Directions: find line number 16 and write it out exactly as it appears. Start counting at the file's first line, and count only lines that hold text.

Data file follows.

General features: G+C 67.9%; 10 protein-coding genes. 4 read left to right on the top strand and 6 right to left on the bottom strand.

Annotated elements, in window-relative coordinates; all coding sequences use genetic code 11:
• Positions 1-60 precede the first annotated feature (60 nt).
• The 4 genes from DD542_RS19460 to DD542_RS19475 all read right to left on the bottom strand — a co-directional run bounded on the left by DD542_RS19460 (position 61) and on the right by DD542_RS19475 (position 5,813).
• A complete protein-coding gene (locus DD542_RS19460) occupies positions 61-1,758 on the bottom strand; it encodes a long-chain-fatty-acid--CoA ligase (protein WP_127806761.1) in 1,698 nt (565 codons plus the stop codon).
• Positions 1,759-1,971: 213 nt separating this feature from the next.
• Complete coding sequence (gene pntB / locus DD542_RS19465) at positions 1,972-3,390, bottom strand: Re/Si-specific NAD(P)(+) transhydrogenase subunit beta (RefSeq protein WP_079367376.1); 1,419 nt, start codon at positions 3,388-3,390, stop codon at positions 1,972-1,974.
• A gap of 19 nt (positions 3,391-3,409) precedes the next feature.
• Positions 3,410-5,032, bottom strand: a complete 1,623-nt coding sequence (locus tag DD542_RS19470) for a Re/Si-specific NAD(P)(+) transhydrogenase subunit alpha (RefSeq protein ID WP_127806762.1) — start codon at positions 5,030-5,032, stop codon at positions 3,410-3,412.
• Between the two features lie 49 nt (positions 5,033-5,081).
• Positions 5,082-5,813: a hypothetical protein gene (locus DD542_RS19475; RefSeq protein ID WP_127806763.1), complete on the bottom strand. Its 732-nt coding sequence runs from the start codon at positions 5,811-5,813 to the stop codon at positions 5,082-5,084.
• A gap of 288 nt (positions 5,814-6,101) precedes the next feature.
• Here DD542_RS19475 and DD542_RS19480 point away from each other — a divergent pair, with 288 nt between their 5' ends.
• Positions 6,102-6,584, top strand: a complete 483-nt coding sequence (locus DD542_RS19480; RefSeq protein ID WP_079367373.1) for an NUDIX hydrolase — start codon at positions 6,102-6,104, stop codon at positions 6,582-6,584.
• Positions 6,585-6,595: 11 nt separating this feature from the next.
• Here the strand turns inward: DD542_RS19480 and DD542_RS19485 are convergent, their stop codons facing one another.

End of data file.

• Here the strand turns inward: DD542_RS19480 and DD542_RS19485 are convergent, their stop codons facing one another.